• Mediterranean settlers migrated to Spain, Africa, and Europe, and a people known as the Phoenicians called the Iberian peninsula "Span" ("hidden land"), so you can see where the name Spain might have come from! 
  • Did you know there is more than just one Spanish language?! The official and most prominent language of Spain is Castilian Spanish. However, Spanish dialects are also spoken, such as Andalusian, Canarian, Castúo, and Murcian Spanish. In addition, there are six other regional, co-official languages recognized in the country, including Aranese, Basque, Catalan, Galician, and Valencian. 
  • The Mediterranean climate in Spain means that summers are hot and dry, especially in the south. However, snow can be found in the winter, especially in the Pyrenees, mountains in the north that border France.
  • Soccer or "fútbol" is the most popular sport in Spain. Some of the other sports Spaniards participate in are tennis, cycling, basketball, and handball. 
  • Spain is known for its rich culture and exciting festivals. The Tomatina Festival is the world's biggest food fight. It's held on the last Wednesday in August every year when people throw over 100 tons of tomatoes on the streets of Buñol. The festival of San Fermin, in Pamplona, in the northern region of Navarre, is an eight-day celebration in honor of Saint Fermin, the co-patron of Navarre. The famous Running of the Bulls event occurs each morning of the festival when a small group of bulls and steers are let loose to run down fenced-off streets toward the bull-fighting ring. Young adults, often tourists, try to race ahead of the animals, dodging the bulls' horns when overtaken. Unfortunately, a few people always end up being injured during the runs.
  • Spanish art, food, literature, and music have become popular all over the world. Examples are the famous Spanish novel, Don Quixote, written in the early 1600s by Miguel de Cervantes; the painter Francisco Goya's works from the late 18th to early 19th century; and Flamenco music and dance from Andalusia, first documented in 1774.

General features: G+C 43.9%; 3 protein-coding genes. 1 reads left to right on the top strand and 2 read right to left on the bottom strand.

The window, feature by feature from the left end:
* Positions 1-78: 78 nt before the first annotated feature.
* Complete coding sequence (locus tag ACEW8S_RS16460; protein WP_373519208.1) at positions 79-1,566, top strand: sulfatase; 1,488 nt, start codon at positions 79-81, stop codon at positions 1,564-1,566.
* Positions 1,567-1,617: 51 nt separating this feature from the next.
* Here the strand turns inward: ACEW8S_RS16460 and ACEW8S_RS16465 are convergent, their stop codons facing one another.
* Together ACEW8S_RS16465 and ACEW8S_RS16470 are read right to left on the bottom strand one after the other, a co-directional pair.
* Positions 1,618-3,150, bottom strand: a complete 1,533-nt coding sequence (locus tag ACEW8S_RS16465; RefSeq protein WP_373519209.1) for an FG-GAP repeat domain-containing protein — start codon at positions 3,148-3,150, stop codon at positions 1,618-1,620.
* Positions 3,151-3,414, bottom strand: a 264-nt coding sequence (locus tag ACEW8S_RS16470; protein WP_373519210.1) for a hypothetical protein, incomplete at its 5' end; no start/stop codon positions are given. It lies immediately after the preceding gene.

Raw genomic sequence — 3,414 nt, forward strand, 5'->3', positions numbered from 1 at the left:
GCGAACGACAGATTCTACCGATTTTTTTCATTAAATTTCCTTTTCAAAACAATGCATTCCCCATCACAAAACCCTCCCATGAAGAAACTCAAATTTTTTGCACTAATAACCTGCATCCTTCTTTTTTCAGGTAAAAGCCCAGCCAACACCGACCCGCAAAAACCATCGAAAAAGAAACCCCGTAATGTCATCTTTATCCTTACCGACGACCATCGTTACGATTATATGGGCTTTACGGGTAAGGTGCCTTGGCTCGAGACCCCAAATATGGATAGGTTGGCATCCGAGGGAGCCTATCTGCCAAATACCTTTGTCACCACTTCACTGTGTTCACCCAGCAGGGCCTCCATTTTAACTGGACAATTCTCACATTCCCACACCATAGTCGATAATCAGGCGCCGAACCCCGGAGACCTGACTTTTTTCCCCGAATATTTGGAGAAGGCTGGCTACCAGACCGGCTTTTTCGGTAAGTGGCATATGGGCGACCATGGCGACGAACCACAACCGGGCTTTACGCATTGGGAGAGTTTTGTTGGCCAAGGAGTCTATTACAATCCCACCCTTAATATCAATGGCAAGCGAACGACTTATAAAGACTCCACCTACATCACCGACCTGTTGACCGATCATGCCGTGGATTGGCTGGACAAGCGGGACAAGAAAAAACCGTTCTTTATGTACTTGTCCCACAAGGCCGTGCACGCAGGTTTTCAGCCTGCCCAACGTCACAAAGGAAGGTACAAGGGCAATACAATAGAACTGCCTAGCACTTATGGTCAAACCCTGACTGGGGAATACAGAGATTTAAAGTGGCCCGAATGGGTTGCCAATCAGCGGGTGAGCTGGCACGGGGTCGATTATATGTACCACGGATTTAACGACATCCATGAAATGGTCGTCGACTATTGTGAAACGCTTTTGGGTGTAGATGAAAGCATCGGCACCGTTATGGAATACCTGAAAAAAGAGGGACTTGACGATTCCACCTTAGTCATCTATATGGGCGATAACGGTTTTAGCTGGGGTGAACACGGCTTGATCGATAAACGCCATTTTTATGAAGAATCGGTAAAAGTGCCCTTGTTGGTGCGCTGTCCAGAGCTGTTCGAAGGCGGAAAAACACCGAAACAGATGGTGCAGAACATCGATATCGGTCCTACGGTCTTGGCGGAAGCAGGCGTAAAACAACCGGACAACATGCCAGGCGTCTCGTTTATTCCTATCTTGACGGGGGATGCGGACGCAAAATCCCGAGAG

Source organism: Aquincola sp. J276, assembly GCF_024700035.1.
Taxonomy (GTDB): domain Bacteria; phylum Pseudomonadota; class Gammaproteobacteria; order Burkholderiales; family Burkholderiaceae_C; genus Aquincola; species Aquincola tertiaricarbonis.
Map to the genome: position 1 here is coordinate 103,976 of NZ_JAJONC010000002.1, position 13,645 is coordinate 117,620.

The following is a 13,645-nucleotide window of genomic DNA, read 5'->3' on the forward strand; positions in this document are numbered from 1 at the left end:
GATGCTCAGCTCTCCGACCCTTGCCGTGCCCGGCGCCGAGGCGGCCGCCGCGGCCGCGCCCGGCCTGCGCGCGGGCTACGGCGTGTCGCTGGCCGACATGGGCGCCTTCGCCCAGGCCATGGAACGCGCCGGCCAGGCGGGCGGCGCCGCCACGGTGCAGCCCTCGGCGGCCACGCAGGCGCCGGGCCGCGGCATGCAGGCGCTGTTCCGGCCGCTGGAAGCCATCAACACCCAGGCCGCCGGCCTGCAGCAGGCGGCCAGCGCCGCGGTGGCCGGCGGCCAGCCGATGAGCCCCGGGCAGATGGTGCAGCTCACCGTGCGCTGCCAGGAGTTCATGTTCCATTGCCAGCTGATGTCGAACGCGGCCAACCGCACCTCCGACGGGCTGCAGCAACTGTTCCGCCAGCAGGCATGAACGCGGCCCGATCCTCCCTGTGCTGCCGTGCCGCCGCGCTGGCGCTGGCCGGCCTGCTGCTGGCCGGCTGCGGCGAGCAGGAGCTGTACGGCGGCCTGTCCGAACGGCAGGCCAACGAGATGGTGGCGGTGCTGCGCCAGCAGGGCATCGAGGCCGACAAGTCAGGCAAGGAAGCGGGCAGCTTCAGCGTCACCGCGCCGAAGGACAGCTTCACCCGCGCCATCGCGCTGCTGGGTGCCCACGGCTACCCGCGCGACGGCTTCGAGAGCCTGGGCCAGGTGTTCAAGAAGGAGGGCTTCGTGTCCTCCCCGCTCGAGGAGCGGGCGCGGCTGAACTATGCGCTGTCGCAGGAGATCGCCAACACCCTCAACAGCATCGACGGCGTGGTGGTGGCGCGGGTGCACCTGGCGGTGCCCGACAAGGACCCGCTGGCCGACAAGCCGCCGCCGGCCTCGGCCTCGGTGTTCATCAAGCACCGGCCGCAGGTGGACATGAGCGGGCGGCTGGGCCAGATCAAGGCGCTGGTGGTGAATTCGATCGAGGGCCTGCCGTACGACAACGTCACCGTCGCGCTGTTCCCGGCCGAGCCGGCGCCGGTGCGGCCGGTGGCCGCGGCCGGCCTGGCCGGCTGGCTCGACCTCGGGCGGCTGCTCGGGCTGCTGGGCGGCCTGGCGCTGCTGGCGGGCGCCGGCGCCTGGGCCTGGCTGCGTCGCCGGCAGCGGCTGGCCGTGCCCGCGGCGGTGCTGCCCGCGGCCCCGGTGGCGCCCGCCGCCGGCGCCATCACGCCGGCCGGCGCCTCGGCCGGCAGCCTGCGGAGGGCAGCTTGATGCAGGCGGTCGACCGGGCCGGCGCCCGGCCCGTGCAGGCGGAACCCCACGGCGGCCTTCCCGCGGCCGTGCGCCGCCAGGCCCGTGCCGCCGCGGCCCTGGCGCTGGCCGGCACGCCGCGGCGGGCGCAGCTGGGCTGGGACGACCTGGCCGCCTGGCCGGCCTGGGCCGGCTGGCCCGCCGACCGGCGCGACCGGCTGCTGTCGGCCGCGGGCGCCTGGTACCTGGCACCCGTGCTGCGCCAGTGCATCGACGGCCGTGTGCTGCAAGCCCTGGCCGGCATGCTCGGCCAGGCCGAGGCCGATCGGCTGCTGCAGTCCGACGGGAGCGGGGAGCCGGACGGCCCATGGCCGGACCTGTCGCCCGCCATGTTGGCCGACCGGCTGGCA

• In addition to fideuà and paella, Spain is known for its "gazpacho" (a cold veggie soup), "jamón ibérico" (dry-cured ham), "olla podrida" (a meat and veggie stew), and Manchego cheese (sheep cheese from the La Mancha region). Spanish cooks use a lot of garlic and olive oil, of which they are the largest producer. 
  • "Tapas" refers to a Spanish way of eating, in addition to the name of small dishes served individually as appetizers or combined to make a meal. When friends are out together, they will often share tapas plates at their table. The Spanish word "tapa" can mean "top," "lid," or "cover," and tapas may have begun as a slice of bread or meat to cover a wine glass to keep beach sand or flies out. In many parts of northern Spain, such as Basque Country and Navarre, tapas are called "pintxos" or "pinchos."

What's It Like to Be a Kid in Spain?

  • Most Spanish children speak the Spanish language, also called Castilian, but some may speak Catalan, Galician, or Basque, depending on where they live in the country. 
  • Families are close-knit, and grandparents often take care of children if both parents work. 
  • Kids primarily play soccer but also play basketball, tennis, handball, or other sports. They may visit beaches, zoos, aquariums, museums, and amusement parks for fun. 
  • A popular breakfast is a churro with a chocolaty drink made with ColaCao. "Tortilla de patatas" (potato omelet) is also a favorite. Kids might have a snack at school since they might not have lunch until they get home, and they look forward to "la merienda," a snack between lunch and dinner that often consists of a sandwich, since dinner may not be served until 8 pm. 

The Yolk's On You

I can't use my laptop anymore because someone spilled apple juice on it.

It was a cider attack!

The Yolk's On You

"Knock, knock!"

"Who's there?"

"Orange!"

"Orange who?" 

"Orange you going to answer the door?"

The Yolk's On You

Why did the orange stop at the top of the hill?

Because it ran out of juice!

The Yolk's On You

Why do oranges wear suntan lotion? 

Because they peel.

The Yolk's On You

When is an apple not an apple? 

When it’s a pineapple!

That's Berry Funny

What do you give an injured lemon?

Lemon-aid!

Lettuce Joke Around

What kind of fruit do trees like the most?

Pine-apple!

The Yolk's On You

Why did the lemon have no friends? 

Because she was a sour-puss!